James West, CST '56 wins John Scott Award

James West, CST '56, a professor of electrical and computer engineering at Johns Hopkins University and a pioneer in acoustics, has won the prestigious John Scott Award for contributing to the “comfort, welfare and happiness” of humankind. Past Scott Award winner include Marie Curie, Thomas Edison, R. Buckminster Fuller, Jonas Salk and Nikola Tesla.

West is being honored for inventions relating to the foil electret microphone.  

Originally a pre-med student at another university, West earned his AS degree focusing on physics. “Temple was a real transition point for me,” remembers West. “It is where I began to do what I really loved.”

What began as a summer job at Bell Laboratories, turned into a 40-year career. During his tenure with Bell, West helped develop a highly sensitive, inexpensive microphone. In fact, nearly every device that amplifies sound—including baby monitors, hearing aids, video cameras and telephones—is possible because of West’s extensive contributions to the field of acoustics. He holds more than 250 patents for various microphones and techniques for making polymer electrets and transducers. Research is West’s passion. “I'm a lab rat,” West says. “Nature knows how to throw you a curveball, so you have to be ready for anything in research.”

Professor West's many awards and honors include the National Medal of Technology and Innovation, the highest honor bestowed to an inventor in the U.S.; the Acoustical Society of America’s Gold Medal; the Industrial Research Institute’s Achievement Award; and 1995 “Inventor of the Year” from the state of New Jersey. He has been inducted into the Inventors  Hall of Fame and, along with Gerhard Sessler, received the Franklin Institute’s Benjamin Franklin Medal in Electrical Engineering. Professor West has received six honorary degrees from the University of Pennsylvania, Temple University, Michigan State University, New Jersey Institute of Technology, Princeton University and Morgan State University.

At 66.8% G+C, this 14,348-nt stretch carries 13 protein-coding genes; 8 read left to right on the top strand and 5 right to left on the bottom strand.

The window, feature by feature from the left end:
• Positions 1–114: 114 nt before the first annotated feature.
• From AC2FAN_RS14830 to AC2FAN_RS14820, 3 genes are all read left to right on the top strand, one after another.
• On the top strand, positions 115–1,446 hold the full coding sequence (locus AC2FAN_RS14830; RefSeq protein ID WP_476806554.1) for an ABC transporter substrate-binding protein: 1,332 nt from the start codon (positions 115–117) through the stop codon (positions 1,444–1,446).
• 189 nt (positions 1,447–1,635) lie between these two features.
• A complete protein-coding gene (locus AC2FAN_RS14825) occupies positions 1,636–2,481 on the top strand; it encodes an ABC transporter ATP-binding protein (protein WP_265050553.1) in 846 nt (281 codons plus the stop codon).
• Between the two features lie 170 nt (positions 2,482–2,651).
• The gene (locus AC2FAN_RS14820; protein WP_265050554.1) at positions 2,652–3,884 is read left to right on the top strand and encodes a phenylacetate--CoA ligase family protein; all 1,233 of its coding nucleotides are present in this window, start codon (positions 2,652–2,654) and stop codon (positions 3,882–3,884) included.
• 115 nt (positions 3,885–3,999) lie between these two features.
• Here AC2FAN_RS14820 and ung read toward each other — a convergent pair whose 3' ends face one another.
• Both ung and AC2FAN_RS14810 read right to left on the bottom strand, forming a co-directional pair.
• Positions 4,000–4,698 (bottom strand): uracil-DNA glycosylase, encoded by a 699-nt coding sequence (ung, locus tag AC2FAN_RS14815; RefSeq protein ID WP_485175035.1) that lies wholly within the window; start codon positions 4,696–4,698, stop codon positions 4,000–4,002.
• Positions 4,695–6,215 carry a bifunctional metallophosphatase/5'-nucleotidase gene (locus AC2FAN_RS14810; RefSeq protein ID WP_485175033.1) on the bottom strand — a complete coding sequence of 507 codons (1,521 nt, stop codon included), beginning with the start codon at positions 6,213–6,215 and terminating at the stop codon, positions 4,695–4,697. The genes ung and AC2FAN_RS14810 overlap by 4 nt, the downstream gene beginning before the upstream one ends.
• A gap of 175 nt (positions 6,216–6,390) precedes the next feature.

Throughout his career, he has staunchly advocated for diversity in the fields of science, technology, engineering and math (STEM). His advice for students, particularly students of color and women who are underrepresented in STEM fields, is “science is harder, but do not back away from technology. Stay with the hard stuff now, and the rewards will be worth it later on.”

Three CST faculty members have won the Scott Award: Masatoshi Nei, Laura H. Carnell Professor of Biology; John Perdew, Laura H. Carnell Professor of Physics and Chemistry; and Franklin A. Davis, professor emeritus of chemistry. Madeleine Joullie, professor of chemistry at the University of Pennsylvania who currently serves on CST’s Board of Visitors, was also honored in 2015.​